Courteenhall (St. Peter and St. Paul)

COURTEENHALL (St. Peter and St. Paul), a parish, in the union of Hardingstone, hundred of Wymersley, S. division of the county of Northampton, 5½ miles (S.) from Northampton; containing 143 inhabitants. This place is situated between the two roads from Northampton to London, one by Newport-Pagnell and the other by Stony-Stratford, and is within a mile of the Roade station of the London and Birmingham railway: the Grand Junction canal passes within two miles. The number of acres is 1314, mostly pasture. There is a quarry of limestone used for building and draining. The living is a rectory, valued in the king's books at £12. 10. 10., and in the patronage of the Crown: the tithes have been commuted for £300, and the glebe comprises 60 acres, with a glebe-house. The church, supposed to have been built about the year 1587, is a neat structure, having some fine arches in the later English style; on the north side is a handsome monument, representing in full length Sir Samuel Jones, a former possessor of the estate, who provided the church with a set of bells. A free grammar school for boys was founded in 1680, by Sir Samuel, who bequeathed £500 for the erection of a school-house, a rent-charge of £80 for the master, and another of £20 for the usher. The same benefactor bequeathed £500 for repairing the church.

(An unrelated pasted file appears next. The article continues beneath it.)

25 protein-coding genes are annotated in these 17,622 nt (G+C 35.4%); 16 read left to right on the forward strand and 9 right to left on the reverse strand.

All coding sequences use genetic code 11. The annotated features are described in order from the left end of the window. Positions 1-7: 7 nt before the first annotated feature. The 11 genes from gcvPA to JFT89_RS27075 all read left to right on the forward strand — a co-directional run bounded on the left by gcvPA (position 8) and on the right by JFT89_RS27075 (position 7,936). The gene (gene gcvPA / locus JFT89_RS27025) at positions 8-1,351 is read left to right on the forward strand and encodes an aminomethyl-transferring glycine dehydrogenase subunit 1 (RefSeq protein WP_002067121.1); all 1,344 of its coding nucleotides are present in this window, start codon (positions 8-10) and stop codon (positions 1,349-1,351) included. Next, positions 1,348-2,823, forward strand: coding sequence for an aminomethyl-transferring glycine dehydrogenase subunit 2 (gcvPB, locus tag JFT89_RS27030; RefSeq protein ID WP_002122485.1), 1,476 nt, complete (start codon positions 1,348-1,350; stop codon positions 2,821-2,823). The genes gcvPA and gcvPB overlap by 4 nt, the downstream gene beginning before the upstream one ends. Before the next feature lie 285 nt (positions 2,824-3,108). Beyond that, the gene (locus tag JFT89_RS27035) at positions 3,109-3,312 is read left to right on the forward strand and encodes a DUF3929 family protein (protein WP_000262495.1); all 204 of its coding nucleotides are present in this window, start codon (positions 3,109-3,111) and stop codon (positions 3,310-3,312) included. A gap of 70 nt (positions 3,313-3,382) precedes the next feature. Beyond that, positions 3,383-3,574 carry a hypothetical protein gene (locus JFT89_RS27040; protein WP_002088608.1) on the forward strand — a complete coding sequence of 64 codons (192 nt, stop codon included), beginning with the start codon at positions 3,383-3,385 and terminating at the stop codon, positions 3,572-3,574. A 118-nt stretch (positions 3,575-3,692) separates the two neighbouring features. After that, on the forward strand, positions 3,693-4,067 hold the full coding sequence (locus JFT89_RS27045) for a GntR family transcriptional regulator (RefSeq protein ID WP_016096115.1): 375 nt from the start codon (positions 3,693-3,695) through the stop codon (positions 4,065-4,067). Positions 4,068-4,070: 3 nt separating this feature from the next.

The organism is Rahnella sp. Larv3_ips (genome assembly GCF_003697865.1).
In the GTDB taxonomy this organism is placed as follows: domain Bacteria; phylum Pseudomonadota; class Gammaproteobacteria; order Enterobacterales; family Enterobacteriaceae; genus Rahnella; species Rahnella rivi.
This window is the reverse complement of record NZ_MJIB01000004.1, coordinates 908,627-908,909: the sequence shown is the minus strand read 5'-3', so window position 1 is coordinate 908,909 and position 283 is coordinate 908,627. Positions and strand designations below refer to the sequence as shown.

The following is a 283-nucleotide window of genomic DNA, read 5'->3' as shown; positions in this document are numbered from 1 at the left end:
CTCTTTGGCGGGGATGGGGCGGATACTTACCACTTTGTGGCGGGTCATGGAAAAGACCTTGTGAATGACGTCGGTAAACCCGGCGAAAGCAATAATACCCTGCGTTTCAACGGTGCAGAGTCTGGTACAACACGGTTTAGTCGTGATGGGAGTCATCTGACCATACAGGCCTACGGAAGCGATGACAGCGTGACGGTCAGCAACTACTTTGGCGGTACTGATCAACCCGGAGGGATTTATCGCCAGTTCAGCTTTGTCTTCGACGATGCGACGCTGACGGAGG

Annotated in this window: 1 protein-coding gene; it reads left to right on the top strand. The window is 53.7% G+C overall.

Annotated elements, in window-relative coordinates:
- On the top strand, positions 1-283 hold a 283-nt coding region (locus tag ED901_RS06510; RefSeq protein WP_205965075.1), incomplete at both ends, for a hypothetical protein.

Transcribed from A Topographical Dictionary of England, by Samuel Lewis, 7th edition, published in 1848.

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